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We distracted the teachers, legged it and came here

News ArchiveSubmitted by Cemendur:

March 20, 2003

'We distracted the teachers, legged it and came here'

By Tom Baldwin and Ben Hoyle

TEENAGE voices chanted “scum, scum, scum” at the police in Parliament Square yesterday, the air smelt faintly of cannabis and, in the middle of it all, was a banner proclaiming “Eton College Orwell Society. People not profit. Peace not war.”
But where were the pupils from Britain’s most exclusive private school who had joined hundreds of other children for a direct action protest against the war? “They’re easy to spot, they’re really well-dressed,” a helpful Socialist Worker activist said. “Yeah, they’re really cool,” added the girl next to him. “They were chanting, ‘Tony Blair’s a w*****.’ ”

Rory Villar, a shaggy-haired sixth-former with a flower tucked behind his left ear, was one of about 50 Etonians at the demonstration. “We are here to protest against the atrocities that will surely happen in Iraq. We want our voice to be heard. We hope that we will inspire trade unions to take industrial action against the war,” he said.

Of course, not everyone at Eton agrees with him. “Prince Harry pulls my peace badges off,” he said, but added that school had “officially sanctioned” their day off from lessons — after consulting parents — because it “believes in free speech”.

State schools take a different view. A Department for Education spokeswoman said: “Pupils have the right to protest outside school hours. However, we expect pupils to be in school during school hours. Unauthorised absence is truancy and head teachers will take the appropriate action.”

Cape Cornwall School in Penzance has already suspended 20 pupils who took part in an anti-war rally instead of attending classes, but the prospect of getting into serious trouble did not prevent children staging demonstrations across the country. There were sizeable rallies of children in Birmingham, Manchester, Swansea and Edinburgh. Pupils have been encouraged to walk out by leaflets from the Stop the War coalition, but word was spread more rapidly through the internet, e-mail and text messages.

There has not been such a wave of teenage militancy for more than 30 years and ministers do not know what to make of it. Charles Clarke, the Education Secretary, has said that he is encouraged by any form of political activity from a notoriously apathetic generation, but there are real concerns about the disruption in schools caused by such truancy.

At the same time, some ministers fear that the anti-war protests mean that some children will come into contact with the far Left or anarchist groups responsible for recent violence at May Day rallies.

While the Parliament Square protest was fertile recruiting ground for such groups, any mention of mainstream political parties was greeted with derision. Joe Cartlidge, 16, from the Cheney School in Oxford, said that if he were going to join a political party it would “probably be the SWP — I can’t see any real difference in the others”.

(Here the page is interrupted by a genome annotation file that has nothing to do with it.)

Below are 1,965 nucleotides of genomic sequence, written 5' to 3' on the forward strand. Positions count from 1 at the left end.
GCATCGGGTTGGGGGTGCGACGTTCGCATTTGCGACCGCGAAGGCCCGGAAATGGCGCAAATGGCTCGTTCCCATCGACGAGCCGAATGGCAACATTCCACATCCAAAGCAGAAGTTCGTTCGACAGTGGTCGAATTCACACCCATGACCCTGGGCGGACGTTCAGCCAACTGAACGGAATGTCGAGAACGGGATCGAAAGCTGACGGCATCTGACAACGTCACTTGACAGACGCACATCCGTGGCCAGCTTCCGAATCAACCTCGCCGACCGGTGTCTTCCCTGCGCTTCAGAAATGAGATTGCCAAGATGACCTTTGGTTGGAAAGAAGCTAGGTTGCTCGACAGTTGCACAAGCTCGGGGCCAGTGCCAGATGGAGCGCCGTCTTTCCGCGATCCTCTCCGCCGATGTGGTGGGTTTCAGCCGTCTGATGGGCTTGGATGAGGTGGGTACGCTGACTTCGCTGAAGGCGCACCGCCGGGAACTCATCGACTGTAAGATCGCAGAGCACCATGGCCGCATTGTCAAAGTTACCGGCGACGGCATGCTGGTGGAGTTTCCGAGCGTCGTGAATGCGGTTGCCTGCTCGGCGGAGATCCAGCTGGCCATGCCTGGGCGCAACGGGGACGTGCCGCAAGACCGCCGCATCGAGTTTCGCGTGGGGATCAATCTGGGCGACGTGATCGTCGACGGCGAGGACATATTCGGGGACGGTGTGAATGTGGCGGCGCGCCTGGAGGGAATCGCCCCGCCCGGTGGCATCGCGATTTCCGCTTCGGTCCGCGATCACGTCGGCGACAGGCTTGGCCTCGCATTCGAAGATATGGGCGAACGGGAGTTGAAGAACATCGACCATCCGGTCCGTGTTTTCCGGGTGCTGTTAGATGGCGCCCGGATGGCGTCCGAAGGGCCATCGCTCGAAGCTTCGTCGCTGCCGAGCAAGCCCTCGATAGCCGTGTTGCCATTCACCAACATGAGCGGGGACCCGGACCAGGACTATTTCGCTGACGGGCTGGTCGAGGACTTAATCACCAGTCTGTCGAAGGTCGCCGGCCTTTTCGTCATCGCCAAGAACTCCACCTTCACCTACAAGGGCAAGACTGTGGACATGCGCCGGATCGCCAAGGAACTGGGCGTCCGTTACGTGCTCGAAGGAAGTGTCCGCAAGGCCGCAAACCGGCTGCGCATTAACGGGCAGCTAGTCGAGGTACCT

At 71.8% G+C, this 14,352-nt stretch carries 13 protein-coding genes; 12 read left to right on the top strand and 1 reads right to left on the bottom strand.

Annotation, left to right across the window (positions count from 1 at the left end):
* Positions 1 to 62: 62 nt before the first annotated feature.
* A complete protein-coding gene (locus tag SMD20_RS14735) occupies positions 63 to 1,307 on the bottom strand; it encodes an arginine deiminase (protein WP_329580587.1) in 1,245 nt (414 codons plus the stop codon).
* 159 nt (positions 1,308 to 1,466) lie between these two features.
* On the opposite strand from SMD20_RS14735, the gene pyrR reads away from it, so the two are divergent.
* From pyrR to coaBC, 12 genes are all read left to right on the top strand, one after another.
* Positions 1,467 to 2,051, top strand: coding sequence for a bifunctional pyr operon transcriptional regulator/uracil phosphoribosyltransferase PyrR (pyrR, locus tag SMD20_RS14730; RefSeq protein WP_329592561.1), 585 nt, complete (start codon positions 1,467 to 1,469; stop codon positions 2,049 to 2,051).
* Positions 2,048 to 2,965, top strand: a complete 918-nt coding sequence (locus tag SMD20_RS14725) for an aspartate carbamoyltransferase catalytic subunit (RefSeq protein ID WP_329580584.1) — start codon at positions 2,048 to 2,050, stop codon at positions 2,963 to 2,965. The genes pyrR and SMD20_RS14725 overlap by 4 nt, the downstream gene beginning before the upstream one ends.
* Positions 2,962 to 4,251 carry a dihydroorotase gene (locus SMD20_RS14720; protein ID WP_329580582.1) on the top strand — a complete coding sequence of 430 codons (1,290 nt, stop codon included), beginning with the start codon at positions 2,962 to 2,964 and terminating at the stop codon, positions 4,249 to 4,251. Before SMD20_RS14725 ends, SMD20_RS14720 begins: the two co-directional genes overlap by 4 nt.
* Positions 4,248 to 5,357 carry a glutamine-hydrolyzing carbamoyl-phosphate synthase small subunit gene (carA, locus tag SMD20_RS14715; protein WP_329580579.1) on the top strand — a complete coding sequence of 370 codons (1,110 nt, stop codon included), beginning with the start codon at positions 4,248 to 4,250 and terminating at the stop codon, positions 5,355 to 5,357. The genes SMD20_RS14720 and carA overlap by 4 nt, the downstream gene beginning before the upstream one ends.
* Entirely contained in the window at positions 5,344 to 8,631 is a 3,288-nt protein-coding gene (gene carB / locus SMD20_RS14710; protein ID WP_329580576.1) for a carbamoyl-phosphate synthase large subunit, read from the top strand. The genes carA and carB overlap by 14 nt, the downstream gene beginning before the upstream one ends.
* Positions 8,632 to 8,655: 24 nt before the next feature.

Another Eton sixth-former, Ed Caldecott, stood outside Parliament wearing a “McLenin” T-shirt, suggested the failure of politicians inside was galvanising youth. “I’m a libertarian, so political parties are not for me.”

Opinion polls show that middle-class voters are the most hostile to war and many of the young people at the protest suggested that this was also true of their children. It was not only the Etonians who said that their parents were accountants, doctors and lawyers.

A clutch of 14-year-old girls from Haberdashers’ Aske’s in New Cross, South London, said that teachers had refused to let them stage a protest outside the school, even though they had parental permission.

“They threatened us with suspensions and detentions. Someone set off a fire alarm and the fire brigade arrived. We distracted the teachers, legged it and got the train here,” Naomi Benjamini said. “It’s important that we show Tony Blair we are against war. Our opinion matters as much as anyone’s.”

Sam Kinloch, 14, was one of of about 70 pupils who ran out of lessons at Langley Park School for Boys in Bromley, South London, and caught the train into town. He said: “It’s my first time on a protest, but I’ll be back when war is declared. It’s a brilliant atmosphere and there’s so many people from school here so we shouldn’t get into trouble.”

Jeremy Freedman, 16, from the mixed-sex sixth form at Camden School for Girls, said: “About 30 of us are here. The school will not mind, I’m sure some of the teachers would be here themselves if they could. We can do what we want because it’s right to protest.”

Extra police vans were called as the childen climbed over barriers and attempted to stage sit-down protests in the street. Brooke Geremew, 11, of Latimer School in Enfield, North London, said: “We’re not allowed to be here today, but we’ve come to express our feelings.”

The Chief Superintendent in charge of maintaining order wore the expression of a supply teacher as he said around five arrests had been made. “We had to take away their exercise books because they ere ripping pages out and throwing them at my officers. They are basically naughty children behaving outrageously, but we are mindful of the fact that they are very young and we’re not seeking a confrontation.”

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